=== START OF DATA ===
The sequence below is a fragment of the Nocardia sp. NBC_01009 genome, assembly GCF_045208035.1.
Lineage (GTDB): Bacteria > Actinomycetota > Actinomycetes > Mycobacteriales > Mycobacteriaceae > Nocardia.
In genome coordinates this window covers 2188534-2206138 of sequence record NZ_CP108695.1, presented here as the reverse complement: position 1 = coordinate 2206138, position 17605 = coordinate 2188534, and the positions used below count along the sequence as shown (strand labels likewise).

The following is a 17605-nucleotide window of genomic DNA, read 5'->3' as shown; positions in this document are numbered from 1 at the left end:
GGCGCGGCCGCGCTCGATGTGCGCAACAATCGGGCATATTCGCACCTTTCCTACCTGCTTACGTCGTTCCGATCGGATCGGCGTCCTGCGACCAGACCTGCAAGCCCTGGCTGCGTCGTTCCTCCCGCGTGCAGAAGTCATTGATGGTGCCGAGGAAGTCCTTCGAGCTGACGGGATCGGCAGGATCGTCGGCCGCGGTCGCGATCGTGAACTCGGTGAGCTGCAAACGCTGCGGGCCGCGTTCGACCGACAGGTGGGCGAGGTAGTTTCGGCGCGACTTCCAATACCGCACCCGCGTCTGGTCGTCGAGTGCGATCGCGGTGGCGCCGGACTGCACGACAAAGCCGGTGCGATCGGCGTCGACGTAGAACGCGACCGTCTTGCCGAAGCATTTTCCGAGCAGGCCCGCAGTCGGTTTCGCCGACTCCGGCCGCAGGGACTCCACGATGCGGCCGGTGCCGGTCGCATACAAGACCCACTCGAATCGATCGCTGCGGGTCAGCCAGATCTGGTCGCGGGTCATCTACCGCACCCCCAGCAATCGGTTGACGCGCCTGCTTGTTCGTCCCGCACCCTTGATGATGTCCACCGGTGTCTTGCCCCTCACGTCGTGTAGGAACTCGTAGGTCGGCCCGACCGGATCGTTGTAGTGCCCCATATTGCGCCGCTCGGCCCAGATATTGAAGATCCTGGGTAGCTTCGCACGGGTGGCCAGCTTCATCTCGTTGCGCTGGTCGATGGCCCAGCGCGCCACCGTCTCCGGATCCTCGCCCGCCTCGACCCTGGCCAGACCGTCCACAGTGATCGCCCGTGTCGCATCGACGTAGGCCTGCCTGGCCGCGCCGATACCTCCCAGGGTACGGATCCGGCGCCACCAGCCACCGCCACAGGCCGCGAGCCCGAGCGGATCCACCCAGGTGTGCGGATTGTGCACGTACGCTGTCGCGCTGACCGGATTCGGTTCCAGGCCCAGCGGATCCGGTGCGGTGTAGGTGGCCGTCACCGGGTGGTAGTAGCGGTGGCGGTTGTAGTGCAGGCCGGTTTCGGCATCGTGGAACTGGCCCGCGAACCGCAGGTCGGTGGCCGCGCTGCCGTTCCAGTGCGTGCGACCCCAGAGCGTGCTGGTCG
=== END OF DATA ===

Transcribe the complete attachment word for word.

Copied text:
The sequence below is a fragment of the Nocardia sp. NBC_01009 genome, assembly GCF_045208035.1.
Lineage (GTDB): Bacteria > Actinomycetota > Actinomycetes > Mycobacteriales > Mycobacteriaceae > Nocardia.
In genome coordinates this window covers 2188534-2206138 of sequence record NZ_CP108695.1, presented here as the reverse complement: position 1 = coordinate 2206138, position 17605 = coordinate 2188534, and the positions used below count along the sequence as shown (strand labels likewise).

The following is a 17605-nucleotide window of genomic DNA, read 5'->3' as shown; positions in this document are numbered from 1 at the left end:
GGCGCGGCCGCGCTCGATGTGCGCAACAATCGGGCATATTCGCACCTTTCCTACCTGCTTACGTCGTTCCGATCGGATCGGCGTCCTGCGACCAGACCTGCAAGCCCTGGCTGCGTCGTTCCTCCCGCGTGCAGAAGTCATTGATGGTGCCGAGGAAGTCCTTCGAGCTGACGGGATCGGCAGGATCGTCGGCCGCGGTCGCGATCGTGAACTCGGTGAGCTGCAAACGCTGCGGGCCGCGTTCGACCGACAGGTGGGCGAGGTAGTTTCGGCGCGACTTCCAATACCGCACCCGCGTCTGGTCGTCGAGTGCGATCGCGGTGGCGCCGGACTGCACGACAAAGCCGGTGCGATCGGCGTCGACGTAGAACGCGACCGTCTTGCCGAAGCATTTTCCGAGCAGGCCCGCAGTCGGTTTCGCCGACTCCGGCCGCAGGGACTCCACGATGCGGCCGGTGCCGGTCGCATACAAGACCCACTCGAATCGATCGCTGCGGGTCAGCCAGATCTGGTCGCGGGTCATCTACCGCACCCCCAGCAATCGGTTGACGCGCCTGCTTGTTCGTCCCGCACCCTTGATGATGTCCACCGGTGTCTTGCCCCTCACGTCGTGTAGGAACTCGTAGGTCGGCCCGACCGGATCGTTGTAGTGCCCCATATTGCGCCGCTCGGCCCAGATATTGAAGATCCTGGGTAGCTTCGCACGGGTGGCCAGCTTCATCTCGTTGCGCTGGTCGATGGCCCAGCGCGCCACCGTCTCCGGATCCTCGCCCGCCTCGACCCTGGCCAGACCGTCCACAGTGATCGCCCGTGTCGCATCGACGTAGGCCTGCCTGGCCGCGCCGATACCTCCCAGGGTACGGATCCGGCGCCACCAGCCACCGCCACAGGCCGCGAGCCCGAGCGGATCCACCCAGGTGTGCGGATTGTGCACGTACGCTGTCGCGCTGACCGGATTCGGTTCCAGGCCCAGCGGATCCGGTGCGGTGTAGGTGGCCGTCACCGGGTGGTAGTAGCGGTGGCGGTTGTAGTGCAGGCCGGTTTCGGCATCGTGGAACTGGCCCGCGAACCGCAGGTCGGTGGCCGCGCTGCCGTTCCAGTGCGTGCGACCCCAGAGCGTGCTGGTCG